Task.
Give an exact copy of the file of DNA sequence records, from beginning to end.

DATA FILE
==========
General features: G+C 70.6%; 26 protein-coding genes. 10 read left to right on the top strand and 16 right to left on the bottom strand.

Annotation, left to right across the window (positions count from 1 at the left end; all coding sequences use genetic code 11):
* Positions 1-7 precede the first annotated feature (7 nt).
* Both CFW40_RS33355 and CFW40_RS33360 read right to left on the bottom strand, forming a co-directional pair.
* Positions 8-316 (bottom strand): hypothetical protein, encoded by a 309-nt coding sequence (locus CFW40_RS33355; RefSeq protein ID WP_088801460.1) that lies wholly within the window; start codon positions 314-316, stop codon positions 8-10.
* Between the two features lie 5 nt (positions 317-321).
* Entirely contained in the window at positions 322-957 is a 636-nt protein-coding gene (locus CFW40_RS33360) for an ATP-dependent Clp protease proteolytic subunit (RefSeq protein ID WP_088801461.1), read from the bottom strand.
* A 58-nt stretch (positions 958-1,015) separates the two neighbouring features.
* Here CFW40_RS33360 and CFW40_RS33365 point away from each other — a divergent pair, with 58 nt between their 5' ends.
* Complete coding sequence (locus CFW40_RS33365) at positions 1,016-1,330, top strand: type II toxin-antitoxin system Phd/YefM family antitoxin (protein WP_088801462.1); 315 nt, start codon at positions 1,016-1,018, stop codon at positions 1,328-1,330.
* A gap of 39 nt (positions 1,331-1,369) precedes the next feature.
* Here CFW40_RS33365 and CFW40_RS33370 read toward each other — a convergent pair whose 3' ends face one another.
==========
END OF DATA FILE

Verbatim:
General features: G+C 70.6%; 26 protein-coding genes. 10 read left to right on the top strand and 16 right to left on the bottom strand.

Annotation, left to right across the window (positions count from 1 at the left end; all coding sequences use genetic code 11):
* Positions 1-7 precede the first annotated feature (7 nt).
* Both CFW40_RS33355 and CFW40_RS33360 read right to left on the bottom strand, forming a co-directional pair.
* Positions 8-316 (bottom strand): hypothetical protein, encoded by a 309-nt coding sequence (locus CFW40_RS33355; RefSeq protein ID WP_088801460.1) that lies wholly within the window; start codon positions 314-316, stop codon positions 8-10.
* Between the two features lie 5 nt (positions 317-321).
* Entirely contained in the window at positions 322-957 is a 636-nt protein-coding gene (locus CFW40_RS33360) for an ATP-dependent Clp protease proteolytic subunit (RefSeq protein ID WP_088801461.1), read from the bottom strand.
* A 58-nt stretch (positions 958-1,015) separates the two neighbouring features.
* Here CFW40_RS33360 and CFW40_RS33365 point away from each other — a divergent pair, with 58 nt between their 5' ends.
* Complete coding sequence (locus CFW40_RS33365) at positions 1,016-1,330, top strand: type II toxin-antitoxin system Phd/YefM family antitoxin (protein WP_088801462.1); 315 nt, start codon at positions 1,016-1,018, stop codon at positions 1,328-1,330.
* A gap of 39 nt (positions 1,331-1,369) precedes the next feature.
* Here CFW40_RS33365 and CFW40_RS33370 read toward each other — a convergent pair whose 3' ends face one another.